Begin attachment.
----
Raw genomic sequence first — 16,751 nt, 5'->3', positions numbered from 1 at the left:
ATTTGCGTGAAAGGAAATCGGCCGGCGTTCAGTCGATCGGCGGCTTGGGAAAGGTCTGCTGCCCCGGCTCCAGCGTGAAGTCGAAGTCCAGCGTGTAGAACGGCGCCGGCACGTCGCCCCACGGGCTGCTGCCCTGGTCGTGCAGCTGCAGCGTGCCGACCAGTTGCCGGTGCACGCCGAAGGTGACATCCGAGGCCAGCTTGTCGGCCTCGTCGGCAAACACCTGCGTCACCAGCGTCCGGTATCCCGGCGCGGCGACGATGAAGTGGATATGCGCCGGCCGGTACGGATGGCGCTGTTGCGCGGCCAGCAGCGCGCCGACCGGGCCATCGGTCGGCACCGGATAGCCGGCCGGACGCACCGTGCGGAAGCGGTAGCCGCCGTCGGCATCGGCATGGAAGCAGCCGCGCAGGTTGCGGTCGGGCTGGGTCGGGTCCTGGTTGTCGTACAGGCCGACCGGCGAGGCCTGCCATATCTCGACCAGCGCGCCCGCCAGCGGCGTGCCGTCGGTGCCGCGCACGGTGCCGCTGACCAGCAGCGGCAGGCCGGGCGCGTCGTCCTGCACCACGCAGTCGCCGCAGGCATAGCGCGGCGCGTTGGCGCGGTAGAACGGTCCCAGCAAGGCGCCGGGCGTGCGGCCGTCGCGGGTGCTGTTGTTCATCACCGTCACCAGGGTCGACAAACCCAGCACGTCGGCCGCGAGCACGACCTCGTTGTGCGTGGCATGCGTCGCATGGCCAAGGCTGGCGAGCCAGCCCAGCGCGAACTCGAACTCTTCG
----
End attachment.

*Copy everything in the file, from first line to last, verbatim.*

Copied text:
Raw genomic sequence first — 16,751 nt, 5'->3', positions numbered from 1 at the left:
ATTTGCGTGAAAGGAAATCGGCCGGCGTTCAGTCGATCGGCGGCTTGGGAAAGGTCTGCTGCCCCGGCTCCAGCGTGAAGTCGAAGTCCAGCGTGTAGAACGGCGCCGGCACGTCGCCCCACGGGCTGCTGCCCTGGTCGTGCAGCTGCAGCGTGCCGACCAGTTGCCGGTGCACGCCGAAGGTGACATCCGAGGCCAGCTTGTCGGCCTCGTCGGCAAACACCTGCGTCACCAGCGTCCGGTATCCCGGCGCGGCGACGATGAAGTGGATATGCGCCGGCCGGTACGGATGGCGCTGTTGCGCGGCCAGCAGCGCGCCGACCGGGCCATCGGTCGGCACCGGATAGCCGGCCGGACGCACCGTGCGGAAGCGGTAGCCGCCGTCGGCATCGGCATGGAAGCAGCCGCGCAGGTTGCGGTCGGGCTGGGTCGGGTCCTGGTTGTCGTACAGGCCGACCGGCGAGGCCTGCCATATCTCGACCAGCGCGCCCGCCAGCGGCGTGCCGTCGGTGCCGCGCACGGTGCCGCTGACCAGCAGCGGCAGGCCGGGCGCGTCGTCCTGCACCACGCAGTCGCCGCAGGCATAGCGCGGCGCGTTGGCGCGGTAGAACGGTCCCAGCAAGGCGCCGGGCGTGCGGCCGTCGCGGGTGCTGTTGTTCATCACCGTCACCAGGGTCGACAAACCCAGCACGTCGGCCGCGAGCACGACCTCGTTGTGCGTGGCATGCGTCGCATGGCCAAGGCTGGCGAGCCAGCCCAGCGCGAACTCGAACTCTTCG